In " Conferences "
Earlier this week we were lucky enough to attend the annual Intelligent Systems for Molecular Biology meeting in Berlin, an excellent venue for deep dives into computational biology.
Many of the great talks at this event were held within the SIG (Special Interest Group) meetings on topics as diverse as network biology, SNPs, structural bioinformatics, and integrative RNA biology. But as expected, the keynotes were terrific as well.
The opening keynote came from Gil Ast of Tel Aviv University and provided a fascinating look at alternative splicing, epigenetics, and chromatin organization. Ast noted that 95% of genes have been found to undergo alternative splicing, with as many as 10 isoforms per gene corresponding to tremendous transcriptional diversity. Almost half of alternative splicing occurs in the form of exon skipping, Ast said. Interestingly, vertebrates are the group that appears to have the highest form of alternative splicing, with humans having the most within the group.
On a broader level, what we really took from Ast’s talk was the importance of having wet labs and computational groups working together to form a solid testing/validation loop. That’s something we value the importance of at DNAnexus, too, which is why we have designed our platform to enable bioinformatics experts to work closely with collaborators who may be less comfortable with the computational side.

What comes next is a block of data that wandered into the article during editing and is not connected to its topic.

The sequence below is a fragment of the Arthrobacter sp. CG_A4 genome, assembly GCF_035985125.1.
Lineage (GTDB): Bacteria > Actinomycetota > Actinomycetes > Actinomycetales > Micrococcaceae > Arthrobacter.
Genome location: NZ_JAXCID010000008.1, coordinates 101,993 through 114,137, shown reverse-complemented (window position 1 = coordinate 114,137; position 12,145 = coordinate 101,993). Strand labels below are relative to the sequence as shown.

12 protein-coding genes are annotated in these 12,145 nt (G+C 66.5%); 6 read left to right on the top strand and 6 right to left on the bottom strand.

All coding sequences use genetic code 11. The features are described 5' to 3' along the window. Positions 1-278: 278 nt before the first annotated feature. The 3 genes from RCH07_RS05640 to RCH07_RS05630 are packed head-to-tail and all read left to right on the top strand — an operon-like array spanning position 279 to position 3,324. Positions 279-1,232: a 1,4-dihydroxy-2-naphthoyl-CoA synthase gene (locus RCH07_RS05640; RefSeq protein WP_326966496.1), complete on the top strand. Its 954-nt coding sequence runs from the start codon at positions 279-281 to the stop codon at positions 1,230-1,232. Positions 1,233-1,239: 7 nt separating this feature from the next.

Another comment that really captured our own view came from Goncalo Abecasis at the University of Michigan, who told attendees in his keynote presentation that data is not the same as understanding. That sounds simple enough. However, there’s nothing simple about transforming data into knowledge. One of the key drivers of the DNAnexus platform is the concept that it should be easier for scientists to pull knowledge out of their data; we strive to simplify data analysis and management by offering an easy-to-use interface on top of infrastructure that we maintain so our users can efficiently find the answers to their research questions. Our goal in establishing a repertoire of available apps that anyone can select and arrange in a custom workflow also allows researchers to stay focused on creating knowledge from data by reducing the time required to create the optimal analysis pipeline.
We were glad to get the opportunity to speak with so many IT developers at ISMB about our new app program, which aims to deliver new genomics tools to our user community. Anyone is welcome to apply to participate in this program; we are providing members with an initial $1,000 credit for use in accessing cloud-based storage and computational resources and free technical support from the DNAnexus engineering team. Contact us at firstname.lastname@example.org to learn more.